Carlos the Jackal Sentenced to Third Life Term for 1974 Paris Attack

A combination of file pictures shows Ilich Ramirez Sanchez, better known as Carlos the Jackal, from left, in the early 1970s; arriving to face trial in Paris in 2001; and arriving at court again in Paris in 2013. (STAFF / AFP/Getty Images)

A French court found Carlos the Jackal – the Venezuelan-born Ilich Ramírez Sánchez, a leftist urban terrorist who carried out terrorist attacks in France in the 1970s and 1980s – guilty of killing two and injuring thirty-four in a 1974 grenade attack on a Paris drugstore.

The Mirror reports that the five judges have sentenced Sanchez to a third life sentence for a 1974 attack on a Paris drugstore.

During the 15-day special hearing in a special Paris court, the 67-year-old Sánchez denounced “an absurd trial” for a 42-year-old crime. Sánchez, the only to stand trial for the 1974 attack, had denied any involvement in the attack and argued there was no proof against him.

As he did in his previous trials, Sánchez, on the first day of the court hearing, declared that he had been “a professional revolutionary” since his teenage years. He complained of blatant “manipulations of justice” and alleged the investigation into the attack had been sabotaged. His rambling monologue was cute by the presiding judge, who instructed the defendant to keep his answers brief.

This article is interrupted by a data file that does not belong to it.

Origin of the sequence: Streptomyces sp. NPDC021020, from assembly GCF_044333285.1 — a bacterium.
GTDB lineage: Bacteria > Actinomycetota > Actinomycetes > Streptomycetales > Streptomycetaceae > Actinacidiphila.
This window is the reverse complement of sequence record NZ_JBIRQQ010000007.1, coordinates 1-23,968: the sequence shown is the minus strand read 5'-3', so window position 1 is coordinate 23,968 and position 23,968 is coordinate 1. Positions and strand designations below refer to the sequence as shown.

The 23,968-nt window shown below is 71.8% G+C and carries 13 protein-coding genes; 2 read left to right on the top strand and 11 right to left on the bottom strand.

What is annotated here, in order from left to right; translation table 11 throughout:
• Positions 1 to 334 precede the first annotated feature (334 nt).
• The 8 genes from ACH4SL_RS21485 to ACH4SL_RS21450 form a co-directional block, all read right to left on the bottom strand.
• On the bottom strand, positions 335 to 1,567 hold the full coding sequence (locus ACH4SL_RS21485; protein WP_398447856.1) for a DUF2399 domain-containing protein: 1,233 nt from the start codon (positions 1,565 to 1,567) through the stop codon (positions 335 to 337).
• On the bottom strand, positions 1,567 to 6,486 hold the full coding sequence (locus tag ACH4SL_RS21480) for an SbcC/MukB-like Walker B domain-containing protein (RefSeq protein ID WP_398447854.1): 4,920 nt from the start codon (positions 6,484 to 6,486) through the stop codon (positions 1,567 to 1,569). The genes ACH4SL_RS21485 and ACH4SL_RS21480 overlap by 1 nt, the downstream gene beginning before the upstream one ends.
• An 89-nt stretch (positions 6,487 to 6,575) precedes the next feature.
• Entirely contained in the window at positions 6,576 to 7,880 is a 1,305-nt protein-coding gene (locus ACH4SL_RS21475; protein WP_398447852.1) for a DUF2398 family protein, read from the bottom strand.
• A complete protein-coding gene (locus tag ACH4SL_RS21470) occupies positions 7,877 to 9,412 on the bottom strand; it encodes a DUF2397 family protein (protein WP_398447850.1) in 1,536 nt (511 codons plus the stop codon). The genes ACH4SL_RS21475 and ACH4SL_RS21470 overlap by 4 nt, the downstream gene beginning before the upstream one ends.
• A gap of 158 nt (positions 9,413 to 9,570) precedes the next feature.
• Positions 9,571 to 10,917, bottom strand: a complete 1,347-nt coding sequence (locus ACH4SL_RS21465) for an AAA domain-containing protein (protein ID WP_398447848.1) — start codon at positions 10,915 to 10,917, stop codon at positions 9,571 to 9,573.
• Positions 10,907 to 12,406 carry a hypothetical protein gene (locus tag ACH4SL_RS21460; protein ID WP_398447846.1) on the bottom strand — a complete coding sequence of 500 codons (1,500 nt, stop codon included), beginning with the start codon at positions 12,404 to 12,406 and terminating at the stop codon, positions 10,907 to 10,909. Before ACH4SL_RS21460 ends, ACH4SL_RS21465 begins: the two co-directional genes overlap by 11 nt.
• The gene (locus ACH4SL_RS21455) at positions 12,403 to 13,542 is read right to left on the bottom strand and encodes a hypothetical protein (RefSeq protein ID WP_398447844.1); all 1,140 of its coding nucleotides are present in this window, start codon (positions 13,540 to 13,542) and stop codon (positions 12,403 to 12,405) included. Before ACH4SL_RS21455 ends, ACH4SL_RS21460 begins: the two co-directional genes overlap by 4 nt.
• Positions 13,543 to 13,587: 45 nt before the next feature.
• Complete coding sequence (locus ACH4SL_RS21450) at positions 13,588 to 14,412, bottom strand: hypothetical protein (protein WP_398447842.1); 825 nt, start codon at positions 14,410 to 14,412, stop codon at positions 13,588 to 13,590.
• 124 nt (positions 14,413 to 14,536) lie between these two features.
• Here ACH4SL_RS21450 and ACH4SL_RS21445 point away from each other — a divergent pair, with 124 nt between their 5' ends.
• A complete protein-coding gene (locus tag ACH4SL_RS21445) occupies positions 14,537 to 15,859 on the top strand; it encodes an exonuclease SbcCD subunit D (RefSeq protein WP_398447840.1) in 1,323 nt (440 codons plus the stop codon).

He was defended by his wife, Isabelle Coutant-Peyre, who also serves as his lawyer.

She criticized the lack of a jury, the absence of numerous witness, and other aspects of the legal procedure. She said that the Sánchez’s legal team would appeal if he is convicted.

He is already serving two life sentences for the 1975 murder of two French police officers and an informant in Paris, and for masterminding attacks on two trains, a train station, and a Paris street that killed eleven people and wounded about 150 in 1982 and 1983.

At one time Sánchez was one of the world’s most wanted criminals. Sometime in the mid-1980s he escaped to Khartoum, Sudan, and led a quiet life until 1994, when French special forces, in a daring commando raid, captured him and brought him back to France.

In 2011, before his earlier trial, Sánchez gave an interview to the Venezuelan newspaper El Nacional, in which he claimed to have killed up to 2,000 people in more than 100 attacks around the world. Until the interview, Sánchez had openly admitted only to taking seventy people hostage during a December 1975 OPEC meeting in Austria in December 1975. Three people were killed in that attack.

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